It is sad to note that a country so richly blessed in natural and human resources still has more than 70 per cent of its populace surviving on less than a dollar per day. In present day Nigeria, the average Nigerian struggles to make ends meet.
Our dear country, Nigeria, is a classic case in showing the effects of corruption in a country.
From the holiest places (our religious institutions) to business organizations, political arenas, and even educational institutions, these demons exist, becoming a deep-rooted norm in every single sector in the country.
More destructively, we’ve even manufactured a series of names for it, like ‘Motivation’, ‘fuel support or transport’ and several other names, making it a constant phenomenon and practice in the country, but it doesn’t change the fact that it’s a vice.
A country where a student can no longer pass exams without having to “appreciate” the teacher, a political aspirant cannot win elections without ‘motivating’ his followers and a host of other weird practices.
READ ALSO: Unchecked Blood Letting: When Will This End?
Recall that recently, one of the 2023 presidential aspirant, Ahmed Tinubu declared he would register every Nigerian student for WASCCE when he becomes president. It got many Nigerians talking. While some believe it’ll work, others still think that it could also be one of their ploys to get into the office.
Reports show that aside bribe payments, vote buying is another common corrupt activity. During the 2014 general election, politicians offered one out of every five Nigerian money, gifts, or a favor in exchange for votes. In fact, according to the most recent polls, 21% of Nigerians have experienced this.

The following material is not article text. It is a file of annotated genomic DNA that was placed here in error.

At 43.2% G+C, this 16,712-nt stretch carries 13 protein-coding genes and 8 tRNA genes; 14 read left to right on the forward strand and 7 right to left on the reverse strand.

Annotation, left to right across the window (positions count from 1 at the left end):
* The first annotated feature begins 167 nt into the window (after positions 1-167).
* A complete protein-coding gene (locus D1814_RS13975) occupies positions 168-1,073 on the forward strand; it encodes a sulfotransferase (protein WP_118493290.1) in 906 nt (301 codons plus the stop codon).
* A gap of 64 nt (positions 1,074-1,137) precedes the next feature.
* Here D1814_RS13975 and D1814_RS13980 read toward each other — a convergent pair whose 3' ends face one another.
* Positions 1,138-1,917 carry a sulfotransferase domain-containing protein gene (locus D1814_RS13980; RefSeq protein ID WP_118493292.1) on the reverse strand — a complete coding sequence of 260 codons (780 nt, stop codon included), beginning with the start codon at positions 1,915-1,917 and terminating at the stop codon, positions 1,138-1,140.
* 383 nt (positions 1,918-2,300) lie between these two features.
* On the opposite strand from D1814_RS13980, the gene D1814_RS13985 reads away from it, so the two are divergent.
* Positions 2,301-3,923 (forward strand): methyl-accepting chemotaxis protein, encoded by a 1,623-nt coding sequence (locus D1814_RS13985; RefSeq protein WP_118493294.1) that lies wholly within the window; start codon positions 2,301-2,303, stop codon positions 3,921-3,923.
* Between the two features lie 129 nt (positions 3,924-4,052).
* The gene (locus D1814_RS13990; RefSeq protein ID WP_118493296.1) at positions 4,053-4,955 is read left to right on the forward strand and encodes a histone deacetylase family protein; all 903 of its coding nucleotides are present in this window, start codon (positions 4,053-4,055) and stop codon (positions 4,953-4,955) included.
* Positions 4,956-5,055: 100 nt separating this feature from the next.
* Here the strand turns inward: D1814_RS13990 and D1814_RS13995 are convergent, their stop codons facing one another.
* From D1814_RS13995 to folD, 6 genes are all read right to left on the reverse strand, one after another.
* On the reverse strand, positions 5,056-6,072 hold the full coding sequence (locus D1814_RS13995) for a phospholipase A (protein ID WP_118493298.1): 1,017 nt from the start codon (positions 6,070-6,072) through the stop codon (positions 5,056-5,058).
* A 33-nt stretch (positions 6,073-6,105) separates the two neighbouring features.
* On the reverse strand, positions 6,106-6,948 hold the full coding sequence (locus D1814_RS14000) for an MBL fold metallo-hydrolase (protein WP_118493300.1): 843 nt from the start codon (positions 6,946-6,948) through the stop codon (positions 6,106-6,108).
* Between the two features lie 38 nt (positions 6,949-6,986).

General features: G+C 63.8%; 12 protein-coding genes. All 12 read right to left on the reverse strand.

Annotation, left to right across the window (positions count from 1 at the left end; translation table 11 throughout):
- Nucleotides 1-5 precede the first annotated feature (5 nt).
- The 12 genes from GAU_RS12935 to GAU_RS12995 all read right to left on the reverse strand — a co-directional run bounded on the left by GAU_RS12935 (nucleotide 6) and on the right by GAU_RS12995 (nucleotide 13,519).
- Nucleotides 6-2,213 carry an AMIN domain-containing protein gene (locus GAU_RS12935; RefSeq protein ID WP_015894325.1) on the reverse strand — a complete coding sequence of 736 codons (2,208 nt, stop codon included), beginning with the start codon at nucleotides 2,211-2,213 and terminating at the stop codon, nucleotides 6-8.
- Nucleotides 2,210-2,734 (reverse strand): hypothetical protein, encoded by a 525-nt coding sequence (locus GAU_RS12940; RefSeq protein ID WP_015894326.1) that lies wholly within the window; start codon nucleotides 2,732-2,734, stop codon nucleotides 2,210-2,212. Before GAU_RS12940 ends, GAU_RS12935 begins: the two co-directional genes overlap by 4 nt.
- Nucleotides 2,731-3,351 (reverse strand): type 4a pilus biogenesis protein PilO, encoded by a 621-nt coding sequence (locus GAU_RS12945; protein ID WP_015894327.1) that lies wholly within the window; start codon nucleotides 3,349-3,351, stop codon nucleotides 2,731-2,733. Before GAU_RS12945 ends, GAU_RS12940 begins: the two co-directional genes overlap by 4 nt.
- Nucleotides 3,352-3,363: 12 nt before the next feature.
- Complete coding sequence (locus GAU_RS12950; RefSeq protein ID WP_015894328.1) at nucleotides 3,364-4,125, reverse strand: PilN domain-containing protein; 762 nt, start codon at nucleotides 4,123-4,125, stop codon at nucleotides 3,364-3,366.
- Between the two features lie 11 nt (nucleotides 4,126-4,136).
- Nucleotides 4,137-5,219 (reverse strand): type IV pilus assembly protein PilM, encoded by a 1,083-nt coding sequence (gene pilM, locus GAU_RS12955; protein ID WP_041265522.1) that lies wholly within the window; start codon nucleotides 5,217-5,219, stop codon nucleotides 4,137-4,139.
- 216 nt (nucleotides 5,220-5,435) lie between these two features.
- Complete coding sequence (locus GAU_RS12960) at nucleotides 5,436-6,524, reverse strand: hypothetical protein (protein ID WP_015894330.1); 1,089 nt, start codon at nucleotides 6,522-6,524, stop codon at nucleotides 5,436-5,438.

Despite actions, laws and regulations against the old term practice, it is still prevalent in the country.
WHAT IS OBTAINABLE?
In the country’s struggle to eradicate corruption, the government must begin to implement measures aimed at tackling impunity among public officials. It should also examine corruption among public officeholders; also penalizing defaulting officers.
Similarly, the government should provide actual security to corruption reporters, as well as “defiant” Nigerians who refuse to pay bribes.
Furthermore, as individuals and citizens, we should strive to resist these ‘gifts’ and ‘appreciation’ when given, and we in turn should not take part in giving such ‘gifts’ to other people for selfish gains.
In addition, anti-corruption agencies should address institutional deficiencies that lead to inadequate corruption reporting. Positioning her anti-corruption agencies to fulfill their unique tasks is also critical.
Finally, the government should take a more proactive approach to fighting corruption in the country.